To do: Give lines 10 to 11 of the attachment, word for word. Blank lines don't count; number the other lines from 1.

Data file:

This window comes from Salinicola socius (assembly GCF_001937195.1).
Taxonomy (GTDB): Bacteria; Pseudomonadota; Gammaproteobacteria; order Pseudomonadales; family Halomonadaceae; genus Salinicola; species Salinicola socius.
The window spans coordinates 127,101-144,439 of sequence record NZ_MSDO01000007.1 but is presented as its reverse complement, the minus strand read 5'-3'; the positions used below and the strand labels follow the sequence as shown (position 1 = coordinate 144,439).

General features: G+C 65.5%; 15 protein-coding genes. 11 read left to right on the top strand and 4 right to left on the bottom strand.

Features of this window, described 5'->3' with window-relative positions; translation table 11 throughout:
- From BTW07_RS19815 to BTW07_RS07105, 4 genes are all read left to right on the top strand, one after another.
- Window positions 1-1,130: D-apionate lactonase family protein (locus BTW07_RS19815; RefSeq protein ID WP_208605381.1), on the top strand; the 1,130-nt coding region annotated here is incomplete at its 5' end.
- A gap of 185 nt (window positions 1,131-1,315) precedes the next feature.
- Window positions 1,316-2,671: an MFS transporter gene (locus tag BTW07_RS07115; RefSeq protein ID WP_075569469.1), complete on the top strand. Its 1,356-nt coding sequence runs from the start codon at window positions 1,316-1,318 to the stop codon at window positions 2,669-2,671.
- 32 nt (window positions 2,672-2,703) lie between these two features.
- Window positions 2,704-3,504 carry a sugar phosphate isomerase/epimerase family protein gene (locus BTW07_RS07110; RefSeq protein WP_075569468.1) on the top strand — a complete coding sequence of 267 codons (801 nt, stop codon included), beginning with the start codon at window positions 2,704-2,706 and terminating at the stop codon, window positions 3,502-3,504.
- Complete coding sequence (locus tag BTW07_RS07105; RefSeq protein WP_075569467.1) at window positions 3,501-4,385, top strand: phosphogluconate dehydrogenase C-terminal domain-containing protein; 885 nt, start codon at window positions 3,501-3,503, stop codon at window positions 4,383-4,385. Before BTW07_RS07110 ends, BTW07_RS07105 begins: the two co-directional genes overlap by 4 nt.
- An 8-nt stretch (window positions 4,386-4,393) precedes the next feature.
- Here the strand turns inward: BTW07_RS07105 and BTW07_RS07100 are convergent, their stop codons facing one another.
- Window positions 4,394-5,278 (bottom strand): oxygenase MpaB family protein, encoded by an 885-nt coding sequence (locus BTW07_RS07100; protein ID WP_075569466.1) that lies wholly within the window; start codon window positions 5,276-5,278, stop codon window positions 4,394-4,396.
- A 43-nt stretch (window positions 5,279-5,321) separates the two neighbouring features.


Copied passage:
- 32 nt (window positions 2,672-2,703) lie between these two features.
- Window positions 2,704-3,504 carry a sugar phosphate isomerase/epimerase family protein gene (locus BTW07_RS07110; RefSeq protein WP_075569468.1) on the top strand — a complete coding sequence of 267 codons (801 nt, stop codon included), beginning with the start codon at window positions 2,704-2,706 and terminating at the stop codon, window positions 3,502-3,504.